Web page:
How do generation,conduction and transmition of an impulse takes place
Generation of Nerve Impulse
Whenever we touch any object the immediate response of the nervous system is to send signals through nerves to the spinal cord. The neurons then transmit the signal from spinal cord to brain. Brain cells transmit the signal along their axons to the neighbouring neurons via synapses. When the information in form of electrical signals reaches the axon’s end the voltage trigger releases the neurotransmitters which are brain’s chemical messengers. The neurotransmitters are travelled across the synapse till they reach potassium ion channels. Potassium ions enter the cells making inside of the cell more positive than outside. When the signal reaches axon terminal calcium ions move inside the cell and vesicles filled with neurotransmitters are expelled out of the cell.
Conduction of Nerve Impulse
- In the resting state, the membrane of the nerve cell is more permeable to the K + ions and impermeable to Na + ions. Also only 2 K + ions move inside for 3 Na + ions to come out of cytoplasm of axon called axoplasm.
- The membrane of nerve cell is also impermeable to negatively charged proteins present inside the axoplasm. Thus, it does not let them go out. As a result, the axoplasm has more concentration of negatively charged proteins than positively charged Na + and K + . This makes the over all charge inside the axoplasm negative and outside the membrane becomes positive due to more number of Na + . Hence, the outer surface of the membrane possesses positive charge and the inner surface possesses negative charge. This potential difference is called Resting Potential.
- When stimulus is applied at a particular site (say site A), of the nerve cell that site of the membrane becomes freely permeable to the influx of Na +. This causes increase in the overall positive charge inside the axoplasm and thus polarity is reversed.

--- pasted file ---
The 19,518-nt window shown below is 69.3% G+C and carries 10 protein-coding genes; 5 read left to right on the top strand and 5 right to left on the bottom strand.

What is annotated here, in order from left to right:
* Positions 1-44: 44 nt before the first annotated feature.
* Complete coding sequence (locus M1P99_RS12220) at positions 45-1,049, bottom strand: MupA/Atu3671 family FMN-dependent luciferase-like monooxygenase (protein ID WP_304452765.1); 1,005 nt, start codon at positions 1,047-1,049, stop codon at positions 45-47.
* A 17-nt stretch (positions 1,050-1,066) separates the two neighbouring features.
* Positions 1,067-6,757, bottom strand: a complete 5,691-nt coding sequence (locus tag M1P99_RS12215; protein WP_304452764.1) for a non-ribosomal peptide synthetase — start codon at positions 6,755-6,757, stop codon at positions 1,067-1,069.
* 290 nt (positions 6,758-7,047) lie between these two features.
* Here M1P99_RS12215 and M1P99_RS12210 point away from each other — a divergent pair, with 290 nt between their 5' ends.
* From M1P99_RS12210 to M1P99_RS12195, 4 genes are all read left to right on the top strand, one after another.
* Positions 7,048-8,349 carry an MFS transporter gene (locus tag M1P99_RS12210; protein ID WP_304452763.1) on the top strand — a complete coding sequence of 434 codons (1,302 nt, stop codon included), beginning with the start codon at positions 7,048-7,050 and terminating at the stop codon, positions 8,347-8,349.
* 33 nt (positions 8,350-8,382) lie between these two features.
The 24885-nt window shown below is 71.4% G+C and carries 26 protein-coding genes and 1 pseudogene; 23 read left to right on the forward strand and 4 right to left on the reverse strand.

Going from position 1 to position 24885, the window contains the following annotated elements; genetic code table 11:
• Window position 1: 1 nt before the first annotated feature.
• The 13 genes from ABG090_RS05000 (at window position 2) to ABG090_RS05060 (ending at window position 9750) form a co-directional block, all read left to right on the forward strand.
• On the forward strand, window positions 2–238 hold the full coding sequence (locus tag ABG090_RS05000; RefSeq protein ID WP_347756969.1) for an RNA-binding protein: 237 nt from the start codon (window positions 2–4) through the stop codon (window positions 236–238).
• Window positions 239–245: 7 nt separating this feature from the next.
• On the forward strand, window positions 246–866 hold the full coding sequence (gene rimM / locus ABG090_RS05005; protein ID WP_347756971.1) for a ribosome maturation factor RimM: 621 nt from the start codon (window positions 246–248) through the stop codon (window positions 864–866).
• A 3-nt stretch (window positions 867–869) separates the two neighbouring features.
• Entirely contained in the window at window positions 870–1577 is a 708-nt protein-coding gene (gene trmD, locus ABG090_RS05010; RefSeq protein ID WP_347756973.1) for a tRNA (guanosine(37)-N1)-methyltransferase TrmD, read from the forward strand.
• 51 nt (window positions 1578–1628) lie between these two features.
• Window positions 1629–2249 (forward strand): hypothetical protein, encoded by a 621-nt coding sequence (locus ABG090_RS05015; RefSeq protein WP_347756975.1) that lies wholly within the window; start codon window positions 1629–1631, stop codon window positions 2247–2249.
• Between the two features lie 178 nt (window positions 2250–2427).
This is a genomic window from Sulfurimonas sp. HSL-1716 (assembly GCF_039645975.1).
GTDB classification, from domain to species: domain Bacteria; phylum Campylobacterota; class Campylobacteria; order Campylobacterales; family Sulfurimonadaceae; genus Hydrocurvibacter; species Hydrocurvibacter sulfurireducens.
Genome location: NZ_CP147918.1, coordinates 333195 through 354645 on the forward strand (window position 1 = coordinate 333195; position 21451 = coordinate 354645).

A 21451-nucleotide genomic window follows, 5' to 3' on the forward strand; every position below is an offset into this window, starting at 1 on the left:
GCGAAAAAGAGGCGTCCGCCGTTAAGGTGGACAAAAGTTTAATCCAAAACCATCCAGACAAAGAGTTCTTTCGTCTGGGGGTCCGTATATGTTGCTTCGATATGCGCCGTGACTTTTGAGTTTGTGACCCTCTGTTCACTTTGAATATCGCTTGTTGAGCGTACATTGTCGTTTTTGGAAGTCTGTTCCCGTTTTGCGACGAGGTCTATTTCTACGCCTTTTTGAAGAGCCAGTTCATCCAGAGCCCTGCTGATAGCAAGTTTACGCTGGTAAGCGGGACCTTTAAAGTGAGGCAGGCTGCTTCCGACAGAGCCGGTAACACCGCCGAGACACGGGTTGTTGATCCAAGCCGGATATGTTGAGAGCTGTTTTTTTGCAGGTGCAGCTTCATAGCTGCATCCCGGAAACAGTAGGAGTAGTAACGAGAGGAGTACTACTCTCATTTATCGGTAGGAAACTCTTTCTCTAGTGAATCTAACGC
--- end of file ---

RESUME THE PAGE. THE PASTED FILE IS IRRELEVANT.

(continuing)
- The membrane is now depolarised, and the potential difference across the site is called Action Potential (nerve impulse).
- At a site (B) that is adjacent to the depolarised site (A), the outer surface of the membrane has positive charge and the inner surface has negative charge.
- Depolarised site (A): Positive (in) and Negative (out)
- Adjacent site (B): Positive (out) and Negative (in)
- Due to the potential difference between two points (point A and point B) inside as well as outside, current starts flowing on both sides.
- Current flow on the inner surface is from site A to B
- Current flow on the outer surface is from site B to A
- This completes the circuit of current flow. Due to this circuit, the impulse travels to point B and polarity of site B is reversed and action potential is generated at site B in the same way as at point A. Hence, the impulse travels to site B, and we say that this impulse is conducted. This sequence is repeated along the length of the axon.
- Stimulus-induced permeability to Na+ is short-lived, and is quickly followed by permeability to K+. When this happens, the resting potential is restored, and once more, the site can be stimulated.
Transmission of Nerve Impulse
Nerve impulse is an electrical signal that travels through the nerve cells. When there is any change in our body state which is detected by the nerve receptors, they send the information or message regarding this change through nerve impulses to the brain. Synapse exists at the end of each neuron to transmit nerve impulses from one neuron to another. It permits a neuron to pass electric impulse to another cell. At the synapse the plasma membrane of signal passing neuron comes in contact to the membrane of the neuron where the signal has to be sent. The signal is then passed through the membranes to the next neuron.Regards